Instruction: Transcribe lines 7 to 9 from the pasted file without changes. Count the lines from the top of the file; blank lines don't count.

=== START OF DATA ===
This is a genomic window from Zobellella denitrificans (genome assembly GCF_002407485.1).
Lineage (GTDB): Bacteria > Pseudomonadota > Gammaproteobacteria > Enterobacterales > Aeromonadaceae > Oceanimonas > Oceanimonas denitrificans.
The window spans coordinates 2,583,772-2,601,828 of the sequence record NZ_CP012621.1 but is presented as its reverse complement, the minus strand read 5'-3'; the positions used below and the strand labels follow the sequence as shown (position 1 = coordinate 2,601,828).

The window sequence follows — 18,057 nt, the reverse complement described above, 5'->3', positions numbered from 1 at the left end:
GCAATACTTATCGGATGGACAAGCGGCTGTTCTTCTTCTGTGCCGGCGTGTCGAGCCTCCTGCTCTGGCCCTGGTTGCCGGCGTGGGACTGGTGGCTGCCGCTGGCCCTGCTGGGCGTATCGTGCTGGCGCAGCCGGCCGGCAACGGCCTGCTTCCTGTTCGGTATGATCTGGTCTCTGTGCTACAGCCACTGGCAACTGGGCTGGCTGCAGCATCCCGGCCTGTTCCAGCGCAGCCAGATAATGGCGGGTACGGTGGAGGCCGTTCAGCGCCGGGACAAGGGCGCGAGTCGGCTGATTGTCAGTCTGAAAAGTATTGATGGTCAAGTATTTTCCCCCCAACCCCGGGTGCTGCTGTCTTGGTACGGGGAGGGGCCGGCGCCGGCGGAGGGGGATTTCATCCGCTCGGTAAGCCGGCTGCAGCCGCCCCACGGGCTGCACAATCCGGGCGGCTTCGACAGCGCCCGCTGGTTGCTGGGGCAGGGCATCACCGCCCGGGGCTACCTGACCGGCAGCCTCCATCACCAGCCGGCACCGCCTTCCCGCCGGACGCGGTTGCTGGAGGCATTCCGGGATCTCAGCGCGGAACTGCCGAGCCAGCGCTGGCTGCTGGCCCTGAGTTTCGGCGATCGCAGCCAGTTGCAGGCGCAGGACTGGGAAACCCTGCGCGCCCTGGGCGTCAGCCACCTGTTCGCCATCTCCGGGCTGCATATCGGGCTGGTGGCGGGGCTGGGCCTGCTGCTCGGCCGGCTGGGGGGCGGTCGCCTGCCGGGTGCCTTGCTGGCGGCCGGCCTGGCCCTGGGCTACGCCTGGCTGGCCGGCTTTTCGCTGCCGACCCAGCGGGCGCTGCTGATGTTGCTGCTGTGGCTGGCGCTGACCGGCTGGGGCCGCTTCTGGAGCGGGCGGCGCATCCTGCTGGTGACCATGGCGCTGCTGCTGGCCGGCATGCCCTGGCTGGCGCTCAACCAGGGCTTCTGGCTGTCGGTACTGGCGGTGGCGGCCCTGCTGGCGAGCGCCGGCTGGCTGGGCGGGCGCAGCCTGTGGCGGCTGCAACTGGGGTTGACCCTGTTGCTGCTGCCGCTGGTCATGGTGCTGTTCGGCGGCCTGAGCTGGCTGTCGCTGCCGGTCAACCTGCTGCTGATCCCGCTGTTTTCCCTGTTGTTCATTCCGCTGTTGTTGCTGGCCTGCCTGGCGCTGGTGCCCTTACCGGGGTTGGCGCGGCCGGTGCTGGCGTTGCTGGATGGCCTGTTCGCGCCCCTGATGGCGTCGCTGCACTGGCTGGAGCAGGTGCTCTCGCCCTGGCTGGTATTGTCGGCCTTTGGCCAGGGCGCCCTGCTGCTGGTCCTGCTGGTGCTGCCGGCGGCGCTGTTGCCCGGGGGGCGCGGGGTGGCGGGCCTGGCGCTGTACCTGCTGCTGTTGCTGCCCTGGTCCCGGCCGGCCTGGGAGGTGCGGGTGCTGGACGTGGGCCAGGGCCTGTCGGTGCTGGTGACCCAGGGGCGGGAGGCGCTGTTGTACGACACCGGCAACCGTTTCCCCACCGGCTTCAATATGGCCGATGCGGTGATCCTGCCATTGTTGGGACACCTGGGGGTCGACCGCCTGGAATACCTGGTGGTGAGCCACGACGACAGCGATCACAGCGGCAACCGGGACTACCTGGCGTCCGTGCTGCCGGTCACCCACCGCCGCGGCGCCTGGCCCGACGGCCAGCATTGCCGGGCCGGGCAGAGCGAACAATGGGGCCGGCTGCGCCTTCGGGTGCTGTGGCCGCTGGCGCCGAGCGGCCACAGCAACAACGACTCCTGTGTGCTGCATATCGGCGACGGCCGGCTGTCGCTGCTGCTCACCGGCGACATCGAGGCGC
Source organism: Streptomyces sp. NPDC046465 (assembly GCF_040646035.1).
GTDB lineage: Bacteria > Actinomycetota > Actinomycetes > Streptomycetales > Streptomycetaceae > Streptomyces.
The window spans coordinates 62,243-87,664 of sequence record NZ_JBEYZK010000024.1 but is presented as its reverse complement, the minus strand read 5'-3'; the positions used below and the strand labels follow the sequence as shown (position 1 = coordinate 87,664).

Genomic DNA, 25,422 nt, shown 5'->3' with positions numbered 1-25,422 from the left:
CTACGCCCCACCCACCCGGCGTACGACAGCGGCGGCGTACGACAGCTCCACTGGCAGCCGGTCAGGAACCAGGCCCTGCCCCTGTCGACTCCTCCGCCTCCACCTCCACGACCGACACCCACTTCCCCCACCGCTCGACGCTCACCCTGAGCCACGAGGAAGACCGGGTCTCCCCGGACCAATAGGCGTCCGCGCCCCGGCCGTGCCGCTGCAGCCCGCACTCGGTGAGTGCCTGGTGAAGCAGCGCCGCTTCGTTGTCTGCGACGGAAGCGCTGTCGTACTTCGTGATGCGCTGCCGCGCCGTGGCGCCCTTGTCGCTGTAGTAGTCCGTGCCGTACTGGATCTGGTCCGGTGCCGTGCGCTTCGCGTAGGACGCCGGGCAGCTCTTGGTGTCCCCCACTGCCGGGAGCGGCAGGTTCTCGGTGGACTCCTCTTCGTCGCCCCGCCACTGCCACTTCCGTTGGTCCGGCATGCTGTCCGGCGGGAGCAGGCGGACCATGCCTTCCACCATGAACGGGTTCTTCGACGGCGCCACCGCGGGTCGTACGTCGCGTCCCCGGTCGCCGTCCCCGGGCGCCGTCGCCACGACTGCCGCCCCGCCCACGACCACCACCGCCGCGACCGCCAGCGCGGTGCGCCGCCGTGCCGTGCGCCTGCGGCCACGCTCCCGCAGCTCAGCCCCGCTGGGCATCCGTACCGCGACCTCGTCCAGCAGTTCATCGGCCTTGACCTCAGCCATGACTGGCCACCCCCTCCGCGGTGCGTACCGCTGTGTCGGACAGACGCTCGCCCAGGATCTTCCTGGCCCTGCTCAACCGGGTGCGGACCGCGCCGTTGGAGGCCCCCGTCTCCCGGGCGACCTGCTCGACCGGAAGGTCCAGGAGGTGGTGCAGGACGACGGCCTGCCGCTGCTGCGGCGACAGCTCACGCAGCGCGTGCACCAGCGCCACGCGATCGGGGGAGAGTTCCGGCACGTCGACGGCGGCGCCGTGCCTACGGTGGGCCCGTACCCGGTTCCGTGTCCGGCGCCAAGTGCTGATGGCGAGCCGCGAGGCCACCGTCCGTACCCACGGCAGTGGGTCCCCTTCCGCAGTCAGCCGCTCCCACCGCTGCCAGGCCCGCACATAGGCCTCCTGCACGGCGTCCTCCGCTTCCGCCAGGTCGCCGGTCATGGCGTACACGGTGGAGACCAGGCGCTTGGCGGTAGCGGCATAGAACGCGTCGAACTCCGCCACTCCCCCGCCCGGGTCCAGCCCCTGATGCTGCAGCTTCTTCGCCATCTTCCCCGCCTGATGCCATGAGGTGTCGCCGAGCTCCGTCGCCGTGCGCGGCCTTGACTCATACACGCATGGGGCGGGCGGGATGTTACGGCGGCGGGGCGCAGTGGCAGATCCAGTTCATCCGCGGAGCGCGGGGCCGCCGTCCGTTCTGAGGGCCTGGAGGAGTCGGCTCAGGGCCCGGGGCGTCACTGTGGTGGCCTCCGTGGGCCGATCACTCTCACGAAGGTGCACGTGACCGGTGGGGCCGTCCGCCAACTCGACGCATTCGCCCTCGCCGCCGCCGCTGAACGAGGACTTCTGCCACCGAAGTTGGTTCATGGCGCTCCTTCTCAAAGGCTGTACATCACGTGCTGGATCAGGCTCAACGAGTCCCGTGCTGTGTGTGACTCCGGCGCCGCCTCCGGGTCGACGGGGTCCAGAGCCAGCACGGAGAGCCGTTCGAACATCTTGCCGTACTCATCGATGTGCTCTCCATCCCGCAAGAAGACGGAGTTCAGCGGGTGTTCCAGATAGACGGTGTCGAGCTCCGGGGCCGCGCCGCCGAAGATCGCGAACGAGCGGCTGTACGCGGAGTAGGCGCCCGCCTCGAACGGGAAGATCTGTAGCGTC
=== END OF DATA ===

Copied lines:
GTDB lineage: Bacteria > Actinomycetota > Actinomycetes > Streptomycetales > Streptomycetaceae > Streptomyces.
The window spans coordinates 62,243-87,664 of sequence record NZ_JBEYZK010000024.1 but is presented as its reverse complement, the minus strand read 5'-3'; the positions used below and the strand labels follow the sequence as shown (position 1 = coordinate 87,664).

Genomic DNA, 25,422 nt, shown 5'->3' with positions numbered 1-25,422 from the left: